War! What Is It Good For? Conflict and the Progress of Civilization from Primates to Robots, by Ian Morris, Farrar, Straus and Giroux, 495 pages, $30
Is war good for anything? In the long run, the Stanford historian Ian Morris argues, it's good for almost everything. In War! What Is It Good For?, Morris makes the case that war has played an essential role in mankind's development and in the growth of human well-being. The book endorses not just strong government but imperialism; as applied to recent history, this translates into strong support for the historic role of the British Empire and the current global policies of the United States.
Morris isn't one to shy away from big, sweeping theses. In Why the West Rules—For Now (2010), he took on the much-studied subject of why modernity first appeared in northwestern Europe and has been dominated by that part of the world and its offshoots. Its sequel, The Measure of Civilization (2013), proposed a metric for assessing how "developed" any particular historical culture was.
His new book's argument is rich and subtle. That is not to say it is convincing. It has a number of crucial ambiguities and at least one central thesis that is very controversial and, like all good theses in history, subject to empirical disproof. The story also has an important missing element, one that makes sense of things the author otherwise has difficulty fitting into his argument. Adding that missing element—the way that resource constraints limited human options until innovation took off in the 17th century—gives us a different, more accurate picture.
The book's thesis is Hobbesian, as Morris explicitly lays out. Human beings, he writes, are naturally territorial and aggressive; Lord of the Flies is a better portrait of our nature than Coming of Age in Samoa. Consequently, the default setting for human society is one with little or no large-scale, organized conflict but lots of persistent small-scale violence, such as fights, brawls, and raids.
The result is a very high rate of violent death, amounting to as much as 20 percent of all deaths in hunter-gatherer societies. (This claim is disputed, as Morris notes, but he is correct that the evidence supports this reading of the Stone Age past.) In this, human beings are like one of our two closest biological relatives (chimpanzees) but unlike the other (bonobos). The amount of chronic interpersonal violence means that complex social institutions and trade do not develop—not among chimps, and not among humans for most of our history as a species.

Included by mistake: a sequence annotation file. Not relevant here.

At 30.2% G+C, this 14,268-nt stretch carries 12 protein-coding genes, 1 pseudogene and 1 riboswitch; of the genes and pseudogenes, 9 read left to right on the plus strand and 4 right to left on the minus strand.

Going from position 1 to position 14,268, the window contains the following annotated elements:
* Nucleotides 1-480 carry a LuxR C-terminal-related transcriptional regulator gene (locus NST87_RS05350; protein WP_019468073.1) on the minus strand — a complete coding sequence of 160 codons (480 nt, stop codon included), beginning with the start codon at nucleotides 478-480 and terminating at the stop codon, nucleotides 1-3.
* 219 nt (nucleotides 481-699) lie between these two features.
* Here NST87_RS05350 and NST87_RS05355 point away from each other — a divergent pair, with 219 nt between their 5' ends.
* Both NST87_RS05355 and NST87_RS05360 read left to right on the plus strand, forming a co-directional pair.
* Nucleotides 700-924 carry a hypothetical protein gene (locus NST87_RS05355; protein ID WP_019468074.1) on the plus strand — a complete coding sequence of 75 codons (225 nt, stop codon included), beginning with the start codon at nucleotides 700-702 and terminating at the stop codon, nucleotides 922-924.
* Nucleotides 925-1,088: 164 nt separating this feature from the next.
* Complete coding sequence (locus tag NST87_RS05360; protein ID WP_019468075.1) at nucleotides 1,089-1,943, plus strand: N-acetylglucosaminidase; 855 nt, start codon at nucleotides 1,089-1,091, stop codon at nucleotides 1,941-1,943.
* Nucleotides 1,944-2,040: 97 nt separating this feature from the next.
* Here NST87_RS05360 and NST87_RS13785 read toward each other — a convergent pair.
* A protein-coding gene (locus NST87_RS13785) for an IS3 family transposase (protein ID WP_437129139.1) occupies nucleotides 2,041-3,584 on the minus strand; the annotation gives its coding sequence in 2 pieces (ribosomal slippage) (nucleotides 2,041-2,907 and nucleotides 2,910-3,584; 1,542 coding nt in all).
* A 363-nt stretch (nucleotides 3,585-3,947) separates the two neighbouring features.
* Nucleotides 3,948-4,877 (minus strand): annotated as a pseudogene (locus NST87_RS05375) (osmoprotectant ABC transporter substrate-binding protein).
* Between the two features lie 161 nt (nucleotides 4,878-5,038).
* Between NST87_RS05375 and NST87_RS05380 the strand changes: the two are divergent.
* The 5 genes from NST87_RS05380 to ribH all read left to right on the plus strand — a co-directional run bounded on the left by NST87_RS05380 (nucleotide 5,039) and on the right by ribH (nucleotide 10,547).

Unlike chimpanzees, Morris continues, human beings have the ability to evolve socially as well as biologically. Our ancestors invented agriculture in those parts of the world (the "lucky latitudes") whose flora and fauna were particularly suited to domestication. This led to a rise in human numbers, to more division of labor, and to greater pressure on resources. The initial response to that pressure was migration into empty lands. Meanwhile, high levels of violent death remained the norm. Eventually, Morris argues, population pressure changed the incentives and led to a major innovation: war.
The obvious immediate result of war is a sharp rise in the number of violent deaths as the scale of killing increases. But war also creates bandit groups that control the means of violence and use it to organize people. The incentives facing these predatory groups initially encourage them to plunder and kill others, but soon it becomes clear that the longer-term incentive is to conquer them (often brutally) and incorporate them into an expanded social unit. Once this is done, the roving bandits become stationary bandits: a polity's ruling class.
This Leviathan then reduces the level of chronic violence in society, Morris writes, by punishing violent conduct and getting the predatory groups to change their behavior, so they become cultured gentlemen rather than coarse warriors. All of this leads to a rise in population and a marked growth in wealth and trade and the division of labor. The consequences include technological development, the emergence of cities, and higher levels of comfort and consumption. Although the number of people killed in the wars that create the Leviathan is high, the rates of death per capita decline, because of both the change in people's behavior and the resulting growth in numbers.